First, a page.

The suburb of Naremburn was among the first settled areas of the Willoughby LGA. The origin of its name is unknown, but it was also known as Central Town, Dog Town, Pension Town and Struggle Town: terms that reflected its working class character of the times. It is locate to the south of formerly deep Flat Rock Gully and adjoins the North Sydney LGA.
Small land grants in the area were settled from 1853 and there was rapid residential development from the 1880s, primarily comprising modest workers’ cottages. A range of small shops were established in Central Street, Slade Street, Wilson Street and Garland Road during this period. With the arrival of electric trams through the suburb in 1896, a new shopping centre was developed on the western side of Willoughby Road in 1907.
Local industries included quarries, plasterworks, piggeries, dairies and slaughterhouses. In the late 19th century, sandstone from local quarries was shipped to building sites from a wharf on Long Bay. The brickworks at Gore Hill were provided employment for many Naremburn men, while the firm of Davis & Bunyan Limited established the Cascade Cordial factory at 186-188 Willoughby Road in 1927.
St Cuthbert’s Anglican Church, opened in 1883 at 53 Market Street, was the first in the area, followed by the Congregational Church on the corner of Glenmore and Quiamong Streets in 1907. St Cuthbert’s was replaced by a new church on the corner of Willoughby Road and Merrimburn Street in 1916. The larger St Leonard’s Catholic Church on the corner of Willoughby and Dallys Roads opened in 1913, but its grand spire was not completed until 1955.
The present Flat Rock Bridge spanning the creek of that name, which demarks the boundary with the suburb of Willoughby, was built in 1886. It still carries traffic along Willoughby Road today.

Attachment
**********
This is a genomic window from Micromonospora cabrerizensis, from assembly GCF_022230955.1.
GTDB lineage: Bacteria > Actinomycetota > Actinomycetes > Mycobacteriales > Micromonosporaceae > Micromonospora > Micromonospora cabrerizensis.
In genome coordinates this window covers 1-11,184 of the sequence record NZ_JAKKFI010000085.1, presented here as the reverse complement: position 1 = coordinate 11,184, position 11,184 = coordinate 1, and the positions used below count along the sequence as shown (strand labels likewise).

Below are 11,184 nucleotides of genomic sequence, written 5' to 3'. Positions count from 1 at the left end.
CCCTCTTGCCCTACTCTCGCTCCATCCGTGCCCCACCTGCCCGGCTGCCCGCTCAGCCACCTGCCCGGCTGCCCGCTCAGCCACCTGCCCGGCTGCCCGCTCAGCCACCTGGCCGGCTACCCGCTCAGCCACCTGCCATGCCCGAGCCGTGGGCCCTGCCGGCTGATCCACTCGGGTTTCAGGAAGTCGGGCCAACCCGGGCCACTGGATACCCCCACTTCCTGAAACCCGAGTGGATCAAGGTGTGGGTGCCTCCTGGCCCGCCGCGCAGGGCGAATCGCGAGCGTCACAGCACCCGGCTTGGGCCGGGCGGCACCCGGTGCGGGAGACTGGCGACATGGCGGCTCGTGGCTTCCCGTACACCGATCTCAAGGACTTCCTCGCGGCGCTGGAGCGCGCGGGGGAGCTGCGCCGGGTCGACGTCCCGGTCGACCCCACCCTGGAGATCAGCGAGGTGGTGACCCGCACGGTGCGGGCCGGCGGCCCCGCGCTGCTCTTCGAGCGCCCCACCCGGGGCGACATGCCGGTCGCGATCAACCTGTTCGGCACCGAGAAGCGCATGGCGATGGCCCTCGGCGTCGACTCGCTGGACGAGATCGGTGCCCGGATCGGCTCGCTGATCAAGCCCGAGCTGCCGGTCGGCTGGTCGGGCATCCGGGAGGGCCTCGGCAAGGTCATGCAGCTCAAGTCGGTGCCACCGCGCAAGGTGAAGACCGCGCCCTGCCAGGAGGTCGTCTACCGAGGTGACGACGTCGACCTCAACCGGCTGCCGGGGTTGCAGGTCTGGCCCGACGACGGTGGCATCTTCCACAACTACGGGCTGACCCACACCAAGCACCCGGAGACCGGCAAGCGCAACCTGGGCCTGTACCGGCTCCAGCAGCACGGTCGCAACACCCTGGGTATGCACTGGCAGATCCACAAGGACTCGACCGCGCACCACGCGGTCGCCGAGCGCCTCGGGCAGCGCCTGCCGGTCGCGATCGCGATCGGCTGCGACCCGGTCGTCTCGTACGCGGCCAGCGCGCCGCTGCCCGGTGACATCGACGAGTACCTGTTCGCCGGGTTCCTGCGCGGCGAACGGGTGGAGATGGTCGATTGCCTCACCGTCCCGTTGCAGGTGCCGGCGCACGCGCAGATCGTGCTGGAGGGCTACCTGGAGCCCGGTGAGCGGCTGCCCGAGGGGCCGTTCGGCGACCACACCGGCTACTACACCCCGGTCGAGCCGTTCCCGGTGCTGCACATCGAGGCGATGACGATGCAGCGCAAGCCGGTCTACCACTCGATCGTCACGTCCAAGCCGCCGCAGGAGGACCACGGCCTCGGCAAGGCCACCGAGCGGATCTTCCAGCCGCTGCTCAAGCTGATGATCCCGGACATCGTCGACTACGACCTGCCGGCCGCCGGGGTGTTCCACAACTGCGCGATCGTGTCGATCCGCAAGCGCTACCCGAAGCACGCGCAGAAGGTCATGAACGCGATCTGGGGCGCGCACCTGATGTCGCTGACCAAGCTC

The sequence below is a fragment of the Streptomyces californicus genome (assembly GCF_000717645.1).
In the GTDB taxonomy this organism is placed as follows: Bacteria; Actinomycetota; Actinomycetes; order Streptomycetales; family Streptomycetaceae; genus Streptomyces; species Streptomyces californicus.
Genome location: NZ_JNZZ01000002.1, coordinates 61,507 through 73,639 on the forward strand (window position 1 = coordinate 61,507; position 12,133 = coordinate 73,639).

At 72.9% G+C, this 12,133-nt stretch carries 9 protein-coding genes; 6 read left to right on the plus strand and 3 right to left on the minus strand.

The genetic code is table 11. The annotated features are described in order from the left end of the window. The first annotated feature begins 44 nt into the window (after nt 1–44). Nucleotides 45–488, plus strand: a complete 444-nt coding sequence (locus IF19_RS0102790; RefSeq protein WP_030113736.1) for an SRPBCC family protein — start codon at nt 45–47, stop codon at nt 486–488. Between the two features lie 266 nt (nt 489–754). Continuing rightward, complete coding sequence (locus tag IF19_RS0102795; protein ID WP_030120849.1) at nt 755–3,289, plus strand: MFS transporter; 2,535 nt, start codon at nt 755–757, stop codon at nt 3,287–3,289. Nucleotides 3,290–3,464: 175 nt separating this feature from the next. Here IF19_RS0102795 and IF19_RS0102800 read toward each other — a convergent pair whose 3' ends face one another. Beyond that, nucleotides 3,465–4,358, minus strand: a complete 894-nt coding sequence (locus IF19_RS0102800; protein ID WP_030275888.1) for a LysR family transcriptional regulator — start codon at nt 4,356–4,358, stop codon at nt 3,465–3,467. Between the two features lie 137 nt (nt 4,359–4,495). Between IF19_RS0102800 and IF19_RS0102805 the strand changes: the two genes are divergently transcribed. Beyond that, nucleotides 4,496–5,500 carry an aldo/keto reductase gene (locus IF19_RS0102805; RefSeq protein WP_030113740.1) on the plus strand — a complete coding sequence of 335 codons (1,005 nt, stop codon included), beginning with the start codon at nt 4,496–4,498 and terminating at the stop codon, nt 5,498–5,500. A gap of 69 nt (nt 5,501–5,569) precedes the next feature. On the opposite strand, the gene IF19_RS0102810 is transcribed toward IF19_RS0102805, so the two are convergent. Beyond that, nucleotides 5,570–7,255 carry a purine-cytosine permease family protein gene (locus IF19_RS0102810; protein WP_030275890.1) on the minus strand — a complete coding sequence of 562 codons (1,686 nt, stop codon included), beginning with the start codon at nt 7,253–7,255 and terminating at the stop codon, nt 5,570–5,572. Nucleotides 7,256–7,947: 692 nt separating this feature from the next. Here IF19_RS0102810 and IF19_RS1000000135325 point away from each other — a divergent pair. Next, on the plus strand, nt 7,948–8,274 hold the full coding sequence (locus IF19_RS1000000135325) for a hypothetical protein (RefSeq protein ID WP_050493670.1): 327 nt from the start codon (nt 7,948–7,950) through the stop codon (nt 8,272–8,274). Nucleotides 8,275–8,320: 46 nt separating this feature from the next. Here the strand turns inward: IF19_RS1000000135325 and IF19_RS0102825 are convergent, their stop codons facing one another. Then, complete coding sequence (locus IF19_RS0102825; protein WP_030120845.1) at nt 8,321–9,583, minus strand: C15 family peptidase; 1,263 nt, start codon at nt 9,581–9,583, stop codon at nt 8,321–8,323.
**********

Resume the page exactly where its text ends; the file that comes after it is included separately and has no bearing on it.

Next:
Downstream of the Flat Rock (and the bridge subsequently built here) the creek plunged plunged some 15 metres into a deep waterhole, the ‘Devil’s Hole’, was a focal point for Sunday afternoon walks. Don Soper moved to Naremburn with his family in 1947 when he was 12 years old. He recalls:
We swam in the water hole below the waterfall. Flat Rock Creek was very pretty in those days, nice clear water and bush. Later on it became polluted because people used to chuck rubbish in the storm drain – dead chooks and garbage –they would end up in the creek.1
This painting of Naremburn Falls by Naremburn artist Nigel Imrie is based on a 1905 photograph of the falls after heavy rain. It was commissioned by the Willoughby Museum and forms part of our collection.
Below the falls there was a profusion of indigenous wildflowers, including:
several species [that] by natural selection . . . evolved individually as new strains. One was . . . a pink form of Grevillia linearifolia; another was Hakea dactyloides (pink form). . . . Many popular wildflowers have disappeared, mainly due to overpicking, e.g. Christmas Bells (Blandfordia), Waratah (Telopea), Eriostemon and Boronia.2
Eric Wilksch, a prominent Naremburn resident from 1950, spent long hours in Flat Rock Gully recording, collecting and photographing the indigenous flora. His records, now held by Willoughby City Library, provide a valuable documentation of the local flora at this time.
||Don Soper, interview by Judy Peters, 15 February 2011.
||Eric Wilksch, The Naremburn Story, Chatswood, Willoughby Municipal Council, 1988, pp 24 and 28.